Adversaries may use an existing, legitimate external Web service as a means for relaying data to/from a compromised system. Popular websites and social media acting as a mechanism for C2 may give a significant amount of cover due to the likelihood that hosts within a network are already communicating with them prior to a compromise. Using common services, such as those offered by Google or Twitter, makes it easier for adversaries to hide in expected noise. Web service providers commonly use SSL/TLS encryption, giving adversaries an added level of protection.
Use of Web services may also protect back-end C2 infrastructure from discovery through malware binary analysis while also enabling operational resiliency (since this infrastructure may be dynamically changed).
DropBook can communicate with its operators by exploiting the Simplenote, DropBox, and the social media platform, Facebook, where it can create fake accounts to control the backdoor and receive instructions.
|M1031||Network Intrusion Prevention||
Network intrusion detection and prevention systems that use network signatures to identify traffic for specific adversary malware can be used to mitigate activity at the network level.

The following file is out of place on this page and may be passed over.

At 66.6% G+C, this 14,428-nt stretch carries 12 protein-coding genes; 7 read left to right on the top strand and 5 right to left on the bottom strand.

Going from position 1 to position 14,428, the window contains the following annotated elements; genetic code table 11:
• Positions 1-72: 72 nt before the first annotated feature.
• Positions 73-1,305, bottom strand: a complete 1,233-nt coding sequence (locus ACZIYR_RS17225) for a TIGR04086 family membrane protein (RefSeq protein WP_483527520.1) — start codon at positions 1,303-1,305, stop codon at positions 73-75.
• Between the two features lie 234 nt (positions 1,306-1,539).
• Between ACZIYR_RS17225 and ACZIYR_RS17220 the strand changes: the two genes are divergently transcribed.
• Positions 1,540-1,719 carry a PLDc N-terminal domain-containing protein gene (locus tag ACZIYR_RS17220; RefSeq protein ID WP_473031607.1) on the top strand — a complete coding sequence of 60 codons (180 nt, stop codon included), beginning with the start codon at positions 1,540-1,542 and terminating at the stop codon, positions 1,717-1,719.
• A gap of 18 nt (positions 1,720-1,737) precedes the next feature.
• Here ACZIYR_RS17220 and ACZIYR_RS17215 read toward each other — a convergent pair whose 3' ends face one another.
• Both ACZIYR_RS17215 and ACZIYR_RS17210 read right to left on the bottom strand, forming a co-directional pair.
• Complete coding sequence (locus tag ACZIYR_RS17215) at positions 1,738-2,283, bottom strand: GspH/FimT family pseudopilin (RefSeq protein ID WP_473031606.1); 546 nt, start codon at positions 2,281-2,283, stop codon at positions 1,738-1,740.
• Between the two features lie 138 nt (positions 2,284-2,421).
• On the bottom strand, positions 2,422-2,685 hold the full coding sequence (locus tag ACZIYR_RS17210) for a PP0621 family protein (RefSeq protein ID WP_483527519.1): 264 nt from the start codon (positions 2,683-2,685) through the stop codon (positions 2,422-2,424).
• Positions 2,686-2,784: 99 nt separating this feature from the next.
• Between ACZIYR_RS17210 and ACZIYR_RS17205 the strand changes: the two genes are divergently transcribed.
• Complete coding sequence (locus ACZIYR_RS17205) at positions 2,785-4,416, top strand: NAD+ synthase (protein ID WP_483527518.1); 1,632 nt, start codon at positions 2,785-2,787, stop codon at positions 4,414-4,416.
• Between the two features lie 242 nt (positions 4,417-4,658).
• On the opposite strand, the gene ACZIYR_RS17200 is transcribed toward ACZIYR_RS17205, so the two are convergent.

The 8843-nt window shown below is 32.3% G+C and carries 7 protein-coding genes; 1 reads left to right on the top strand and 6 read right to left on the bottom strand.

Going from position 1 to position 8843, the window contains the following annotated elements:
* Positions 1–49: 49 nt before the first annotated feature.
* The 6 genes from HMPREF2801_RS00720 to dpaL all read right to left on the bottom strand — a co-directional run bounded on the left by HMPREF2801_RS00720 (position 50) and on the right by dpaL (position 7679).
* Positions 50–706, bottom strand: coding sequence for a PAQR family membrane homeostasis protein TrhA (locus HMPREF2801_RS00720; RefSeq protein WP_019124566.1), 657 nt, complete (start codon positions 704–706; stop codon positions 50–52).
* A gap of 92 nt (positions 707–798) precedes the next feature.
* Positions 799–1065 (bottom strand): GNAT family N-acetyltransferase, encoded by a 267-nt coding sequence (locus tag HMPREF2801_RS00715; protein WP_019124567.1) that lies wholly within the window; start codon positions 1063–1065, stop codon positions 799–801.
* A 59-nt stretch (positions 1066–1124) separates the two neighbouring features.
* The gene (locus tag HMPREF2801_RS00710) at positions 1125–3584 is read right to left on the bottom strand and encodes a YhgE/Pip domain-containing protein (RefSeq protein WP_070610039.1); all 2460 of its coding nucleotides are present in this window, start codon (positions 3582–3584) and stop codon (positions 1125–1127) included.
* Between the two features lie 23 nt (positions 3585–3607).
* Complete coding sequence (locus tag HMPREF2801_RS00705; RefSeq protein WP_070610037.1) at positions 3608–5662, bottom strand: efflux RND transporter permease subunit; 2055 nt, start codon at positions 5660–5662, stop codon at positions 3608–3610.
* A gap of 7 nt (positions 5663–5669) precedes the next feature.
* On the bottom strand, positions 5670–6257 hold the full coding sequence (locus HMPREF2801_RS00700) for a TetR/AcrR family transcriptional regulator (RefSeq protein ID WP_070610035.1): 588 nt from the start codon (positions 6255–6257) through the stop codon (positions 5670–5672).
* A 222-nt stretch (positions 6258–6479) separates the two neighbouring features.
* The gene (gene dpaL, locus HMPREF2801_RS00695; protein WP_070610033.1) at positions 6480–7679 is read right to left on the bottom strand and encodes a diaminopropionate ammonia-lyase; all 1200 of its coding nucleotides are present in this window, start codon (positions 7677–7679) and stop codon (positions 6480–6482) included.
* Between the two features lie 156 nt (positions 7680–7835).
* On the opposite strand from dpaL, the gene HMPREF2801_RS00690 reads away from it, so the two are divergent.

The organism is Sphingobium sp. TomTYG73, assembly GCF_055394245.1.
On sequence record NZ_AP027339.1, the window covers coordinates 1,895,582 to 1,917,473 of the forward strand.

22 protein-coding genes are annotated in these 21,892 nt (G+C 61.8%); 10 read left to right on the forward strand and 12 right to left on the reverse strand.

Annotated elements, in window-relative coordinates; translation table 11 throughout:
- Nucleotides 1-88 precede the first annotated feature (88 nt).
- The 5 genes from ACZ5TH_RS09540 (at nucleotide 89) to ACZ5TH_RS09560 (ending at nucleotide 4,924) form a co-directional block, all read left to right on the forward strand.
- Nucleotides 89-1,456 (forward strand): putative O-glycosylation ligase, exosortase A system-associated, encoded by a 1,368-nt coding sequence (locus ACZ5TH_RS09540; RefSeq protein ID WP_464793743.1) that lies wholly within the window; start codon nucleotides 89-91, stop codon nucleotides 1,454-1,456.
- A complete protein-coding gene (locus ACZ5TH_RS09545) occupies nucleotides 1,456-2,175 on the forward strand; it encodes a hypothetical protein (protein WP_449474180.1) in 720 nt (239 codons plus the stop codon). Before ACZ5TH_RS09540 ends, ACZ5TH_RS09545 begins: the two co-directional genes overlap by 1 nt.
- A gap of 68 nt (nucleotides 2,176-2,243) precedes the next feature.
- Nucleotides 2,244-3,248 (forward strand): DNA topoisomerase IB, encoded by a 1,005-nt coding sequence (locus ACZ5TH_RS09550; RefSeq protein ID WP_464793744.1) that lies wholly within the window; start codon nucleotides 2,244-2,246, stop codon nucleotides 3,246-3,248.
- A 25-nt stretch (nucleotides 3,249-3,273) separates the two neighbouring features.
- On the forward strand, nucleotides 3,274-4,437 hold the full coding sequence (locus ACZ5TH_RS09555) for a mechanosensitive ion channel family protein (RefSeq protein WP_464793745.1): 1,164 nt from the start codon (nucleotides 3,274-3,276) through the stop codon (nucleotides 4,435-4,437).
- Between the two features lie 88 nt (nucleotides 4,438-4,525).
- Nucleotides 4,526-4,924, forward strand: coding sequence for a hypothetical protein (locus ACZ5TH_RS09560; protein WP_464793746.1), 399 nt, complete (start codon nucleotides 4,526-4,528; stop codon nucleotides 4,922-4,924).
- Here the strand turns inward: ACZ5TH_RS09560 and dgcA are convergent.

|M1021||Restrict Web-Based Content||
Web proxies can be used to enforce external network communication policy that prevents use of unauthorized external services.
|ID||Data Source||Data Component|
|DS0029||Network Traffic||Network Connection Creation|
|Network Traffic Content|
|Network Traffic Flow|
Host data that can relate unknown or suspicious process activity using a network connection is important to supplement any existing indicators of compromise based on malware command and control signatures and infrastructure or the presence of strong encryption. Packet capture analysis will require SSL/TLS inspection if data is encrypted. Analyze network data for uncommon data flows (e.g., a client sending significantly more data than it receives from a server). User behavior monitoring may help to detect abnormal patterns of activity.